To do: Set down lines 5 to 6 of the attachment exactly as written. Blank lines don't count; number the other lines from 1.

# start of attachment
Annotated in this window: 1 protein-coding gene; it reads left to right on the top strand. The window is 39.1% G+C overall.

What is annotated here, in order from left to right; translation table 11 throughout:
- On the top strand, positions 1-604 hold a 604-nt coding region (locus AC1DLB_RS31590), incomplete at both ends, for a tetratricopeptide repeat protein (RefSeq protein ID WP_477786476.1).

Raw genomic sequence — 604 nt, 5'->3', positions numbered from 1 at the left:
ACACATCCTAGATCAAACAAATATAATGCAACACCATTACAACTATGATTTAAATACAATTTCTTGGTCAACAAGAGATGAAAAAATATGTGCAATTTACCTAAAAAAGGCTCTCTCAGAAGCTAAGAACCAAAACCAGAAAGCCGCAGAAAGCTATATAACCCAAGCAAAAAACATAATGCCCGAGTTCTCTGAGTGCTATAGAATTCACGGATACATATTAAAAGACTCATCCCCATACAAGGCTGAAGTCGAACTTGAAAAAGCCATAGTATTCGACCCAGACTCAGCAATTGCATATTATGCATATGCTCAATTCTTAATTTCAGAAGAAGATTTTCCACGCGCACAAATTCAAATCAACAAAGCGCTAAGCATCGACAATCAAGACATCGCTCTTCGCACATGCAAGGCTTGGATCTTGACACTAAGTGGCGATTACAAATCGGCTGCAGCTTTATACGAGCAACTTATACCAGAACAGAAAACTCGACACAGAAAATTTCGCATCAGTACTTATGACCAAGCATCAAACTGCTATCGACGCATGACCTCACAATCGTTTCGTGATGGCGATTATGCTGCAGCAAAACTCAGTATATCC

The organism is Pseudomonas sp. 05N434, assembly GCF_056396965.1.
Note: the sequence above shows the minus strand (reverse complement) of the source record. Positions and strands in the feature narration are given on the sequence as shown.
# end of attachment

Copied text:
ACACATCCTAGATCAAACAAATATAATGCAACACCATTACAACTATGATTTAAATACAATTTCTTGGTCAACAAGAGATGAAAAAATATGTGCAATTTACCTAAAAAAGGCTCTCTCAGAAGCTAAGAACCAAAACCAGAAAGCCGCAGAAAGCTATATAACCCAAGCAAAAAACATAATGCCCGAGTTCTCTGAGTGCTATAGAATTCACGGATACATATTAAAAGACTCATCCCCATACAAGGCTGAAGTCGAACTTGAAAAAGCCATAGTATTCGACCCAGACTCAGCAATTGCATATTATGCATATGCTCAATTCTTAATTTCAGAAGAAGATTTTCCACGCGCACAAATTCAAATCAACAAAGCGCTAAGCATCGACAATCAAGACATCGCTCTTCGCACATGCAAGGCTTGGATCTTGACACTAAGTGGCGATTACAAATCGGCTGCAGCTTTATACGAGCAACTTATACCAGAACAGAAAACTCGACACAGAAAATTTCGCATCAGTACTTATGACCAAGCATCAAACTGCTATCGACGCATGACCTCACAATCGTTTCGTGATGGCGATTATGCTGCAGCAAAACTCAGTATATCC

The organism is Pseudomonas sp. 05N434, assembly GCF_056396965.1.